Ask a thousand people in the Triad to identify the current location of Atlantic Coast Conference headquarters, and most all of them would say, “The Greensboro Coliseum.” In fact, the ACC’s offices are nestled away at the luxurious Grandover Resort. The man who runs the conference and works at Grandover is Jim Phillips, who is neither from Greensboro, nor has a history with the ACC. He is a Chicago native who went to school at Tennessee and Arizona State, and worked at Northwestern. Not surprisingly for someone with no ties to this area nor to our basketball traditions, Phillips, upon taking over the ACC last February, hired a Texas-based real estate advisory firm to help him decide where the conference headquarters should be located. Since then, Greensboro Mayor Nancy Vaughan and Guilford Board of Commissioners Chairman Skip Alston have been bending over backwards to offer Phillips perks and reasons why he should keep the ACC HQ in the Gate City rather than move to Charlotte, Orlando, or some other locale. The latest lure was an offer to rename the Greensboro Coliseum the “ACC Coliseum.” Meanwhile, State lawmakers have allocated $15 million dollars to spend on keeping ACC offices in North Carolina.
Phillips has not given an exact date for making a decision on where the ACC HQ will be this time next year, but for all the stellar efforts being made by our local and State officials, it may be time to take a step back and really think about what we’re fighting for. Keeping the ACC offices in Greensboro and renaming the Coliseum has absolutely nothing to do with ACC basketball and the revenues that its men’s tournament produces for the host city. Sure it has been rumored that if Phillips stays put, we could count on the ACC tournament being played in Greensboro three times over the next 15 years, but what kind of a bone is that to throw at a community that has nurtured ACC basketball for nearly 70 years? Moreover, if the ACC moves to Charlotte, then why should Triad-area tax dollars be spent to relocate an existing business to a competing city? It’s a dilemma that the Greensboro News & Record pointed out in a recent editorial, saying if the State’s $15 million package is spent on moving Phillips and his 50 employees to Charlotte, it would be like, “Robbing Peter to pay Paul.” Speaking on behalf of Peter, let me say that Paul shouldn’t get a dime of my money. The Queen City has already robbed the Triad of just about every major banking and healthcare headquarters, and taking the ACC from us would be the last straw.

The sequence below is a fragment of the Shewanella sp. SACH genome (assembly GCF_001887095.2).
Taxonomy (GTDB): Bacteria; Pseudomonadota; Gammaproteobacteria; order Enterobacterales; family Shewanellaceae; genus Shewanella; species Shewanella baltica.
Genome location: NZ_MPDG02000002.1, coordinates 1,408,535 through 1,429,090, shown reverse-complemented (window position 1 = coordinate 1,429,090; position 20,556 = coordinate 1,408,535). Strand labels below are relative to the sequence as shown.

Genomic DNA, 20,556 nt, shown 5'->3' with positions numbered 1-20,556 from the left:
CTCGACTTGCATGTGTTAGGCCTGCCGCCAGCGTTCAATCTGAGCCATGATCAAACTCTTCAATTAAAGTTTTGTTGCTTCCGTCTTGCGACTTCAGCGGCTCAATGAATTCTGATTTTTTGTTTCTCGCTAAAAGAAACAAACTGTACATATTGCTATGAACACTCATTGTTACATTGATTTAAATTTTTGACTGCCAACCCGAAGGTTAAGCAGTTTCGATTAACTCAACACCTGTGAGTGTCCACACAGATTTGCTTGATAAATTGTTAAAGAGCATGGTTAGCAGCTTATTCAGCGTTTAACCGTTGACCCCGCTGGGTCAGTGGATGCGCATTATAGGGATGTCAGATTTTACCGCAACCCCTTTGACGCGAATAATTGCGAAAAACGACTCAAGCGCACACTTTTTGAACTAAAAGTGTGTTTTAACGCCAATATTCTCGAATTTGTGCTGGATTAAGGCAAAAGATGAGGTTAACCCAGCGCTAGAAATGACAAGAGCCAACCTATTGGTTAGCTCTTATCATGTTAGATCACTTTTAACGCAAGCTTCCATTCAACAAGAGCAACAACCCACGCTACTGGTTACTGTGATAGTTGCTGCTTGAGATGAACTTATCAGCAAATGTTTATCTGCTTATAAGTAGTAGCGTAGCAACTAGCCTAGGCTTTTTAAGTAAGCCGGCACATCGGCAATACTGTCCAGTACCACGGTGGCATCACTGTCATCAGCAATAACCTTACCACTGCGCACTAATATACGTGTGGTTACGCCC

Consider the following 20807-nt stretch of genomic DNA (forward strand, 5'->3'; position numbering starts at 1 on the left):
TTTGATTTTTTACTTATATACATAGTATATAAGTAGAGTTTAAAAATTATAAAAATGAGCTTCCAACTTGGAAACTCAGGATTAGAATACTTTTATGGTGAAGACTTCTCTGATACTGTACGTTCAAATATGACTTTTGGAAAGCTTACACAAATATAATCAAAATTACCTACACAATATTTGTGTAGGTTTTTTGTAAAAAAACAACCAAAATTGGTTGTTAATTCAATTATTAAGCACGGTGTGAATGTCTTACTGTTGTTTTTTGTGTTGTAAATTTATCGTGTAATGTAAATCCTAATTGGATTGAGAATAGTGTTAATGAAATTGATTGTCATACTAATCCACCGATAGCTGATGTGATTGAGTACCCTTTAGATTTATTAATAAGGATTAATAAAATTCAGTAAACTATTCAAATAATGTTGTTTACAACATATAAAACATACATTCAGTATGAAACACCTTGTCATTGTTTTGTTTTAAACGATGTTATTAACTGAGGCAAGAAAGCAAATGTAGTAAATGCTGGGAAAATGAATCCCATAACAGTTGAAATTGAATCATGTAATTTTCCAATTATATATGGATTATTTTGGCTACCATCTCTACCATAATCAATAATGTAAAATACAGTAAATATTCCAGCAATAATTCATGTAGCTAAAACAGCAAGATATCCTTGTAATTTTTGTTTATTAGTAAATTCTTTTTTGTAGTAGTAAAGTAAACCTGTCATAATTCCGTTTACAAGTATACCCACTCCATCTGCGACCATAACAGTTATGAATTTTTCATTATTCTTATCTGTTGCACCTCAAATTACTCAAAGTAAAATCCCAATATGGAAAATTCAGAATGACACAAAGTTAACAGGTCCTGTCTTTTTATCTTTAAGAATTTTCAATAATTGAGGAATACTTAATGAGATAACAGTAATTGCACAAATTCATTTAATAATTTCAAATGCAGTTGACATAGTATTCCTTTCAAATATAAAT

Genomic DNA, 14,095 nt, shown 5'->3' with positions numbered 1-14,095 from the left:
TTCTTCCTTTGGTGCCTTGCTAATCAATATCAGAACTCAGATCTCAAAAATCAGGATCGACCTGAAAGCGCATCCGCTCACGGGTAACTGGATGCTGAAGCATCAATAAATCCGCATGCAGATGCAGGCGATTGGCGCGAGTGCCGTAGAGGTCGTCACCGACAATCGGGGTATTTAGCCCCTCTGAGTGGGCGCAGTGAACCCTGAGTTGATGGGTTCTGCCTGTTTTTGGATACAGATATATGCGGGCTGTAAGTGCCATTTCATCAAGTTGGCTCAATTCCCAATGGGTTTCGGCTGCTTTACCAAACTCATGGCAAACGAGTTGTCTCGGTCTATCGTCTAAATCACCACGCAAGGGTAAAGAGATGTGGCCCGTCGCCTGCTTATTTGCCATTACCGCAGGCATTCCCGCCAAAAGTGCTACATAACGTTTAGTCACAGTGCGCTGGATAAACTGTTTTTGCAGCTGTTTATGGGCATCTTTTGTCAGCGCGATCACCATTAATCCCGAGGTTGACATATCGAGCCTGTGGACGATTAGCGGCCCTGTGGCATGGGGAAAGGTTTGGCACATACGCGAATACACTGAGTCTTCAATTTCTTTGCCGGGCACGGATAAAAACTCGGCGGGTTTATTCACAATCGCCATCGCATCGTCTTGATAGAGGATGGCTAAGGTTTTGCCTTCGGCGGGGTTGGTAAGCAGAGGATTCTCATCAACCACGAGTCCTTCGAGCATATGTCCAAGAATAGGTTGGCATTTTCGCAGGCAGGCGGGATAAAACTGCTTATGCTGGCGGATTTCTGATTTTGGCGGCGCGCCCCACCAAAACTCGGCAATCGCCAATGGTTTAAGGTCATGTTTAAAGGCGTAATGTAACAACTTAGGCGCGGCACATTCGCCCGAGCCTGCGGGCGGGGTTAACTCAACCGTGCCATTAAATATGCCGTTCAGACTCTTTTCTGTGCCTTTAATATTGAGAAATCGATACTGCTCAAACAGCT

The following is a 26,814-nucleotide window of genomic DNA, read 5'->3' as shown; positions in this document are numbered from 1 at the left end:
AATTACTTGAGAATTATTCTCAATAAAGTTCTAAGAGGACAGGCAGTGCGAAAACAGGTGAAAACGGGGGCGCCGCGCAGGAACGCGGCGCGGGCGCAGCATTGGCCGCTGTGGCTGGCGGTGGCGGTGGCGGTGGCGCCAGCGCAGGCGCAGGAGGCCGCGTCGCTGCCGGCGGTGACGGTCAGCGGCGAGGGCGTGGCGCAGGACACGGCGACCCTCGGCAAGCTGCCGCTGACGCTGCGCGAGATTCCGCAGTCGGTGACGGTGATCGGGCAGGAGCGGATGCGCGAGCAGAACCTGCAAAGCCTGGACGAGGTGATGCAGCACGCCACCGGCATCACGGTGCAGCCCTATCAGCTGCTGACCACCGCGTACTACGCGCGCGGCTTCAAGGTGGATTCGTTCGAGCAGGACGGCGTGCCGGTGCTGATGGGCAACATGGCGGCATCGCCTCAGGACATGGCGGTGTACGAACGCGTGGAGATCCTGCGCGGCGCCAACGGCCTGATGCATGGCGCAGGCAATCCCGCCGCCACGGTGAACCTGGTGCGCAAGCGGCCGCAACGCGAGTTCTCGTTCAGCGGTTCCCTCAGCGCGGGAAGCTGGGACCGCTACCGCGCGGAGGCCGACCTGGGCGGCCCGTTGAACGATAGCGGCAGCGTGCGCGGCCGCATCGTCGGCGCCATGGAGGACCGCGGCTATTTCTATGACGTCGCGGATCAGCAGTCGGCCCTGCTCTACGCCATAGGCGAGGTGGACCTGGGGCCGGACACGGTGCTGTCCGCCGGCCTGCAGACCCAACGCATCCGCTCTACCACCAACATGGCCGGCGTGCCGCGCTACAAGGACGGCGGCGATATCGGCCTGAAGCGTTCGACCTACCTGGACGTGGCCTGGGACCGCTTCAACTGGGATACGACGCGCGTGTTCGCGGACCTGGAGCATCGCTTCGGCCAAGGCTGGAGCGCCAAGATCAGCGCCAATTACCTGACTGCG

The ACC and I were both born at the same time, and I have been a fan ever since, so obviously I’d like to see the conference offices remain in Greensboro. But I am also conflicted because it is beneath our local elected officials to keep begging a guy from Chicago to go to our local prom, especially when he’s not paying for the date. So, Mr. Phillips, if you want to stay, we’d love to have you, and if you want to leave, then Godspeed and don’t let the door hit you on the way out. It’s time to either pass the ball or shoot.